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What Is Hyperhidrosis?

Hyperhidrosis disorder is a condition that results in excessive sweating.

Sweating is a natural response to certain conditions, such as warm weather, physical activity, stress, and feelings of fear or anger. With hyperhidrosis, you sweat more than usual for no apparent reason. The underlying cause depends on which type of hyperhidrosis you have. This sweating can occur in unusual situations, such as in cooler weather, or without any trigger at all.

What are the types of hyperhidrosis?

Primary focal hyperhidrosis

Sweating mainly occurs on your feet, hands, face, head, and underarms. It usually starts in childhood. Most people with this type have a family history of excessive sweating.

Secondary generalized hyperhidrosis

This is caused by a medical condition such as hyperthyroidism, or as a side effect of certain medications. It generally starts in adulthood. With this type, you might sweat all over your body, or in just one area. You might also sweat while you’re sleeping.

What is the treatment for hyperhidrosis?

Through a systematic evaluation of causes and triggers of hyperhidrosis, followed by a judicious, stepwise approach to treatment, many people with this annoying disorder can sometimes achieve good results and improved quality of life. The followings are various types of treatments:

  • Over-the-counter antiperspirants containing a low dose of metal salt (usually aluminum) are usually tried first because they are readily available.
  • Prescription strength antiperspirants, which contain aluminum chloride hexahydrate.
  • Iontophoresis: A device which passes ionized tap water through the skin using direct electricity.
  • Oral medications, Anticholinergics reduce sweating.
  • Botox: Botulinum toxin-A has been approved in the U.S. by the FDA for treating excessive axillary (underarm) sweating.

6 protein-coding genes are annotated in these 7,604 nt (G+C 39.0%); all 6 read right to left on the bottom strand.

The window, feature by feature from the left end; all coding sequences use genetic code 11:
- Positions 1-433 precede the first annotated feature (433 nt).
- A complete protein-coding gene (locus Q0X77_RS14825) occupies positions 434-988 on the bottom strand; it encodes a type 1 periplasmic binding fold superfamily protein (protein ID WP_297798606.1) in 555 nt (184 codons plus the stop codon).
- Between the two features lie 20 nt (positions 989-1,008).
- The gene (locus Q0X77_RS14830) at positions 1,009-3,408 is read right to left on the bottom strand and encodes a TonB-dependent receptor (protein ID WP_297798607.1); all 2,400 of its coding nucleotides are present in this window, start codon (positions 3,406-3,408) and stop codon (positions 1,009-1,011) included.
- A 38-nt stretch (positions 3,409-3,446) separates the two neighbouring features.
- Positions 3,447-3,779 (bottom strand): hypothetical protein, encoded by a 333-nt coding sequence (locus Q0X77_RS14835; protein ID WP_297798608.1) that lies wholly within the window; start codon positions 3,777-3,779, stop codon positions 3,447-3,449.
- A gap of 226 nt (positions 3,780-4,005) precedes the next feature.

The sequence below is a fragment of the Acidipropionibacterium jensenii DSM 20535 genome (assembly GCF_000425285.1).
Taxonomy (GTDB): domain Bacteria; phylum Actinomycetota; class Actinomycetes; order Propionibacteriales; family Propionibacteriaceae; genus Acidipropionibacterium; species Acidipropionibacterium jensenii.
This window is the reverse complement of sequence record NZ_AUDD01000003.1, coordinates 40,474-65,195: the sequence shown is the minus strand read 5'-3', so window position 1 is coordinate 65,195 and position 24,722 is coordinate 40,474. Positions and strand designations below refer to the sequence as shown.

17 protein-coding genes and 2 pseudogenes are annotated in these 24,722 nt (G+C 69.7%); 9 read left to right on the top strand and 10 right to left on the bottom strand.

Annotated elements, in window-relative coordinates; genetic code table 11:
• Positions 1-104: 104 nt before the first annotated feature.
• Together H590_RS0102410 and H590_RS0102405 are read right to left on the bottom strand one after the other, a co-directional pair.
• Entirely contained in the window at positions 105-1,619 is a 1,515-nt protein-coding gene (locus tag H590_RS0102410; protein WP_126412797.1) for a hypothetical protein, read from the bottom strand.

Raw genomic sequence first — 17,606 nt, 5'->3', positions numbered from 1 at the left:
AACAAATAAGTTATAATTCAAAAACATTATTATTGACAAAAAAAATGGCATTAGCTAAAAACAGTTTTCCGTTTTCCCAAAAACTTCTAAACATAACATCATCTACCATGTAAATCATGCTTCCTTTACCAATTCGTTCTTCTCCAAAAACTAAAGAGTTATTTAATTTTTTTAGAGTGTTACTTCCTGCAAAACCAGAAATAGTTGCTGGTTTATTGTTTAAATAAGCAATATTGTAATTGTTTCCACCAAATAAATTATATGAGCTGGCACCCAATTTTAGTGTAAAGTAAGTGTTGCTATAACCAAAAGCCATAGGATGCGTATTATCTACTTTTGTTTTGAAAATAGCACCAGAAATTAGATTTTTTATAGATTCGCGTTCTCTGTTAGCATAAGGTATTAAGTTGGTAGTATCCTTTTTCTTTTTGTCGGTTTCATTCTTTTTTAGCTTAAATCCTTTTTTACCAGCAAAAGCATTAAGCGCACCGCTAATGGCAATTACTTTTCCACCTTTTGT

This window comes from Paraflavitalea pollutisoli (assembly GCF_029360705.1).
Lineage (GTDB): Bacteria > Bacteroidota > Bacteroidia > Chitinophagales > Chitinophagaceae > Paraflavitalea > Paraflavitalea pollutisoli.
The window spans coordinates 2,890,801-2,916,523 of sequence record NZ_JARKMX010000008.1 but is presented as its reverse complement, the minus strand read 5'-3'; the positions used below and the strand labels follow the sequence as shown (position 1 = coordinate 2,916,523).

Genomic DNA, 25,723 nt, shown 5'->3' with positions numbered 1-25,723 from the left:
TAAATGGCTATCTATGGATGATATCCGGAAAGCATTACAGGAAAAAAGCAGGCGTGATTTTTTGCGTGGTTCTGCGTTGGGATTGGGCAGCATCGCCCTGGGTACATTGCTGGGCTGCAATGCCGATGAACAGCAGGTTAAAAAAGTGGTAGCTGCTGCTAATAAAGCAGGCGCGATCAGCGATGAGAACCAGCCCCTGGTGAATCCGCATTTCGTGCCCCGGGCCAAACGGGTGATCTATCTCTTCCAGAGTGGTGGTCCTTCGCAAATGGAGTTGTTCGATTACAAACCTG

• Machines: Certain machines using microwave technique or radiofrequency can be used for the treatment of hyperhidrosis.
  • Surgery: A procedure called thoracic sympathectomy may be considered as a last resort.

What is “Iontophoresis” treatment?

Iontophoresis was introduced over 50 years ago as a treatment for excessive sweating. Its exact mechanism of action is still unclear, although it probably works by temporarily blocking the sweat duct. The procedure uses water to conduct an electric current to the skin a few times each week, for about 10-20 minutes per session, followed by a maintenance program of treatments at 1- to 3-week intervals, depending on the patient’s response. Iontophoresis treatments are not painful.

How does Botox work for excessive sweating?

Botox works by blocking the nerves responsible for activating your sweat glands. Normally, your nervous system activates your sweat glands when your body temperature rises. This is how your body automatically cools itself. In people with hyperhidrosis, however, the nerves that signal the sweat glands are overactive.
When you receive Botox injections directly into the area of your body that commonly sweats, your overactive nerves are essentially paralyzed. When your nerves can’t signal your sweat glands, you don’t sweat. However, Botox only prevents sweating in the specific area where it’s injected. The injections are usually tolerable.

Price:

Botox injection for axillary hyperhidrosis costs AED 2900.
Iontophoresis single session is AED 280. A package of 10 sessions costs AED 1900.

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